*Sidebar: The opinions expressed here are my own (or those of the guest writer); I do not speak for any other person, group or organization; nor do I imply that the opinions expressed here reflect those of any other person, group or organization unless I say so specifically. Before commenting read the entire post and the “Note to commenters” at its end.*
Now, rule number one for readers who intend to comment: Play along with the question even if you think it could never arise. It probably won’t, but it is conceivable that it could.
The underlying question within the novel is this: If it were the case that the whole world could be saved only by torturing children with deadly consequences for them, would it be worth it? Would it be morally and ethically justified?
The people operating “the Institute” at the center of the novel argue vehemently that what they are doing is justified because it is necessary for the survival of humanity. They know there are people in the world who are planning to do things that will lead to nuclear wars. These “institutes” have been keeping nuclear wars from breaking out for many, many years—at least since Hiroshima and Nagasaki. They know that if they did not do what they are doing with the children nuclear holocaust would happen. And they can prove it.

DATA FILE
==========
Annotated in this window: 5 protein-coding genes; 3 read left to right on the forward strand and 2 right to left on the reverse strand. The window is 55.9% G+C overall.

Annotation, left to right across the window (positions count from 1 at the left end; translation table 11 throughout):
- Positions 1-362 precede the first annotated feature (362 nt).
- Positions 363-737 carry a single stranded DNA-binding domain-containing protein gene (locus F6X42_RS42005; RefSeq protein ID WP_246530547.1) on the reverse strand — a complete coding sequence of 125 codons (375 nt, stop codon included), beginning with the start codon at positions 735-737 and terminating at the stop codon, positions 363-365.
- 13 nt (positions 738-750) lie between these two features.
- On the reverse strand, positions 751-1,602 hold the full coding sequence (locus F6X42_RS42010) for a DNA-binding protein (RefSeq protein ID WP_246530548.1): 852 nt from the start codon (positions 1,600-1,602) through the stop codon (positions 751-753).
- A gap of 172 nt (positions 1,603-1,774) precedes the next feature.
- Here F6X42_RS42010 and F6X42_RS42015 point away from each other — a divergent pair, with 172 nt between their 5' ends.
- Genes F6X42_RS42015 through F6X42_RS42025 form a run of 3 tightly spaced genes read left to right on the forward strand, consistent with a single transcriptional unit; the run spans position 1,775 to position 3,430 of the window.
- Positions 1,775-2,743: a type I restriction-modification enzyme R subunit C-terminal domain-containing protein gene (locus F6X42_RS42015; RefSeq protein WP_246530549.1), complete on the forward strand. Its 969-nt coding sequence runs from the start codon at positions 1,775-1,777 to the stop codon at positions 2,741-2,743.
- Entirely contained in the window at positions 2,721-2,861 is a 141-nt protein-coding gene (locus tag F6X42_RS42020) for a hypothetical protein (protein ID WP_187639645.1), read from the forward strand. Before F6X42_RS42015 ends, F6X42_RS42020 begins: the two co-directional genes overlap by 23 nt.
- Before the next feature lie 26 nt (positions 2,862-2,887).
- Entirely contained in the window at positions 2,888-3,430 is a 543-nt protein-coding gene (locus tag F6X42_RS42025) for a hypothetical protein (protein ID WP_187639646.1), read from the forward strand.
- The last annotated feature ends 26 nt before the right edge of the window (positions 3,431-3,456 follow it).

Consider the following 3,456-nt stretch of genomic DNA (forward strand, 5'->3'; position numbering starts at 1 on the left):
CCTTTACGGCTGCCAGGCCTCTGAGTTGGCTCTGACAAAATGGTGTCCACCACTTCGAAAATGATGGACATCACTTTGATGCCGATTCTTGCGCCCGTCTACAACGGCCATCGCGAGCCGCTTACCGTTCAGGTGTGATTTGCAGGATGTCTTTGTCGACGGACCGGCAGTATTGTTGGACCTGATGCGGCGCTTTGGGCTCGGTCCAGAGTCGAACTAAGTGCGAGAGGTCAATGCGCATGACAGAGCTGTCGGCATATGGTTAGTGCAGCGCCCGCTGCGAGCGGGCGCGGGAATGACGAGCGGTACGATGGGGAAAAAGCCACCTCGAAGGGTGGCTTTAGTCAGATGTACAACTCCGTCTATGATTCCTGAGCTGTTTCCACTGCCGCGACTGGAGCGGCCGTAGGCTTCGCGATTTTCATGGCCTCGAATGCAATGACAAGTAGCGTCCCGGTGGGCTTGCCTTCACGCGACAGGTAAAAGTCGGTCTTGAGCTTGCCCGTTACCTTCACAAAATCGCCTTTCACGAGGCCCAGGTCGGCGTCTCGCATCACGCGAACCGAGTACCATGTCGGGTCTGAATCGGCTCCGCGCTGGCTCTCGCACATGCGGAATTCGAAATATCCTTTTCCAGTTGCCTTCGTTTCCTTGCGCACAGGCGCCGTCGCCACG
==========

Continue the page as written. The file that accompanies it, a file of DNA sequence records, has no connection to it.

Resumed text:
The question could be put another way: Why would it be wrong to torture children if it were the only way to save the whole of humanity? The leaders and workers of the institutes conclude it is wrong but necessary. They regret what they have to do—up to the point where they get used to it and stop caring. As anyone who knows King could guess, however, someone stops believing it’s justified and intervenes to save the children.
Clearly implied by the whole story is King’s (apparent) belief that it would not be justified morally or ethically and that it is probable that without the institutes and their work the world will end in a nuclear holocaust.